Things are further complicated because of abuse of terms. In Western mythology, the heart is just a quasi-emotional impulse that is actually the enemy of pure logic, and on a lower level than logic. When we advocate a heart-led life, it’s misread as something else. We don’t expect minds closed off to the heart to understand. It’s not incumbent on us to convince people’s minds, but to trust God for His power to provoke conviction and awaken hearts. Our calling is not persuading folks to convert, but to offer a vision that only hearts can grasp.

Posted in eldercraft | Tagged , , , , , , , | Leave a comment

Epistemology Wars

It’s everywhere. Every day I encounter some dispute where the opposing sides speak past each other, because each assumes a radically different reality. It’s polarizing because there is no debate at all, just yelling spite at each other as if neither side can imagine how the other could possibly disagree without forfeiting all claims to logic.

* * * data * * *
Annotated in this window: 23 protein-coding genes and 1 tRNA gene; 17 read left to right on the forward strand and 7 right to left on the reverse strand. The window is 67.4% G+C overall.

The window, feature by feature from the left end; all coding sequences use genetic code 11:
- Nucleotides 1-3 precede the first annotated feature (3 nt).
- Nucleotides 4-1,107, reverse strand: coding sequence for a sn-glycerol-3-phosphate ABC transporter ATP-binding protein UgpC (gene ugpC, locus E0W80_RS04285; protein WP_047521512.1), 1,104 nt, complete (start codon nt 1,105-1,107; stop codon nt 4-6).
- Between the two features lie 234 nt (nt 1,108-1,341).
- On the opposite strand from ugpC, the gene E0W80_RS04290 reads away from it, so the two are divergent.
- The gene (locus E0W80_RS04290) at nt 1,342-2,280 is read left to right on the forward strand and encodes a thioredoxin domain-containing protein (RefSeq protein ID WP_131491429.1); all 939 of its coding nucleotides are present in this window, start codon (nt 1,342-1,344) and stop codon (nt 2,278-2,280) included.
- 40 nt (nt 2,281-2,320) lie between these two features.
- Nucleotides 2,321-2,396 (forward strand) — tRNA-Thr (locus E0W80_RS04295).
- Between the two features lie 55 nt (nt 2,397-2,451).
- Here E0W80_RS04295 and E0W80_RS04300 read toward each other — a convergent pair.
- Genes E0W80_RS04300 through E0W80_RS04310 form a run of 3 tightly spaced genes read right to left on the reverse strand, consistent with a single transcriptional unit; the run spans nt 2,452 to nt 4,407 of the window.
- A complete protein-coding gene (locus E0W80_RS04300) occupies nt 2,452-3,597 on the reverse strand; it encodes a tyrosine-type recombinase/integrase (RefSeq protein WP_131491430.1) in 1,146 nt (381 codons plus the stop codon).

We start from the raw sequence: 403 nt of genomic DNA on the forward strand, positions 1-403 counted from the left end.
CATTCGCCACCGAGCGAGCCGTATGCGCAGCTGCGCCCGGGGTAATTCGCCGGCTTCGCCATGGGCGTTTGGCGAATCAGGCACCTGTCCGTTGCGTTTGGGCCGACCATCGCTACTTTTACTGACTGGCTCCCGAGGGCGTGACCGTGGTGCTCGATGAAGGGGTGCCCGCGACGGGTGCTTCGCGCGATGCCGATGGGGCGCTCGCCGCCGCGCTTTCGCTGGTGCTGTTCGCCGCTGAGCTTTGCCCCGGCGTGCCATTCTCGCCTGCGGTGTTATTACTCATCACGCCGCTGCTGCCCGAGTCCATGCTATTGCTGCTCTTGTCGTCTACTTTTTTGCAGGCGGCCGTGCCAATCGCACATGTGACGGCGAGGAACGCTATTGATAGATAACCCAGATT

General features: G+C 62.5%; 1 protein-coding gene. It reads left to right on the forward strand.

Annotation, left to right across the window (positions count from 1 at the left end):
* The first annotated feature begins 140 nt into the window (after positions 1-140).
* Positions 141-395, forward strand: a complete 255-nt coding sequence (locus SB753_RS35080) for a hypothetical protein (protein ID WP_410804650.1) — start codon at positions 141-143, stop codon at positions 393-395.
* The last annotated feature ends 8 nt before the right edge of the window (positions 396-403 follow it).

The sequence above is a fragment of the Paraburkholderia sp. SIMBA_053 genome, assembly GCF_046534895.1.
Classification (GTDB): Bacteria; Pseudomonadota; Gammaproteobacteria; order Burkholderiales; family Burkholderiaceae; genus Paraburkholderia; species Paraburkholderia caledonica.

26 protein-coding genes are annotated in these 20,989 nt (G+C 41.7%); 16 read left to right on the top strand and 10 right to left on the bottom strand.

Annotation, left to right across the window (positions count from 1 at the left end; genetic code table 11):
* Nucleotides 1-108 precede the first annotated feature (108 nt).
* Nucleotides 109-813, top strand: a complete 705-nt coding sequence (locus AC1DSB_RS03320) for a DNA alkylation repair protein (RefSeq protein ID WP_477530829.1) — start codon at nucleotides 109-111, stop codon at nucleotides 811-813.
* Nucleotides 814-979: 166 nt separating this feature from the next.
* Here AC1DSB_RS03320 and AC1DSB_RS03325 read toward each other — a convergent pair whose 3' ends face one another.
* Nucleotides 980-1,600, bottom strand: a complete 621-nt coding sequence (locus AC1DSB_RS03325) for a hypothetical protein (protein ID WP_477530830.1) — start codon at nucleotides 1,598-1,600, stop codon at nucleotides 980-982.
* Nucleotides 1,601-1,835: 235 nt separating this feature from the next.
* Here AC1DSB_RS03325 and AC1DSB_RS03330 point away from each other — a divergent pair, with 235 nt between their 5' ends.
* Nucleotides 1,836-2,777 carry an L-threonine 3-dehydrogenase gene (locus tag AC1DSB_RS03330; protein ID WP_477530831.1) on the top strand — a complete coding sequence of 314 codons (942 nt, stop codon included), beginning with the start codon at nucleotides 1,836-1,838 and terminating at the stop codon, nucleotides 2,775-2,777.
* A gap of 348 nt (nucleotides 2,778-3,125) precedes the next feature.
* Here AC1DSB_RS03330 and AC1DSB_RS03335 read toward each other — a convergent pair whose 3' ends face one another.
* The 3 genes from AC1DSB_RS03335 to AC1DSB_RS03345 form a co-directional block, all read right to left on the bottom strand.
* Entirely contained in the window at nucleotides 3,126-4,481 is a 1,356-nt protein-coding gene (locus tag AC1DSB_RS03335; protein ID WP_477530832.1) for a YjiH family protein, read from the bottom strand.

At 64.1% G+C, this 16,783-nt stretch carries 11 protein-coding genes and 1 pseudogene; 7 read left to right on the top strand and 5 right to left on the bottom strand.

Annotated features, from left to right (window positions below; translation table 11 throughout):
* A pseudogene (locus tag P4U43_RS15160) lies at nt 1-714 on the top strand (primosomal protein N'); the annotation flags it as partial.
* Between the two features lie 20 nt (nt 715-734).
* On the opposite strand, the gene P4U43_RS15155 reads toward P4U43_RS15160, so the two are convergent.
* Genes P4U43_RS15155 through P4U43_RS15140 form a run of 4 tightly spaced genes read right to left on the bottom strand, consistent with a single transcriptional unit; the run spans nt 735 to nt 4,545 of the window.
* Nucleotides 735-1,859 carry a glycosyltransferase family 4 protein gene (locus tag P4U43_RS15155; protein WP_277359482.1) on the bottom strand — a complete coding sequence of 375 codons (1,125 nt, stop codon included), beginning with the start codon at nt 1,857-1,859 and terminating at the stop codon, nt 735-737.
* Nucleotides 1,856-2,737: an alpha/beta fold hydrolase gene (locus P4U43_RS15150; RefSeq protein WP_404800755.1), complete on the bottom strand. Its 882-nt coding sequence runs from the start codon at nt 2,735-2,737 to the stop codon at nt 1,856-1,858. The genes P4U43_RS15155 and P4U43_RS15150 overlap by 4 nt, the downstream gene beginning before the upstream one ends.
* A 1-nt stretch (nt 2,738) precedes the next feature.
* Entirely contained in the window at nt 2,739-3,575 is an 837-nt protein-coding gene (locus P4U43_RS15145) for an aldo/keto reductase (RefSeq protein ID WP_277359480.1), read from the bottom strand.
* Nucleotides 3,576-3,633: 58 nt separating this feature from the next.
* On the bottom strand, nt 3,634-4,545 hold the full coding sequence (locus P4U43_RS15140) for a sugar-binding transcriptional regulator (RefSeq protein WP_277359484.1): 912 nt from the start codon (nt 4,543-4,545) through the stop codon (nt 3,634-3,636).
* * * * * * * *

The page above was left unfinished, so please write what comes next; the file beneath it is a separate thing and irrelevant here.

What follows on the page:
I suspect most of my readers are like me, not too happy with either side in this war of words. On the other hand, am I alone in thinking I’m a little closer to George Carlin than to the Social Justice Warriors (SJWs)? I swear I could never participate in public education ever again, because it’s largely owned by the SJWs, from preschool up through graduate schools. Then again, I’d probably find myself ostracized at a lot of private schools, too — especially the ones claiming to be Christian.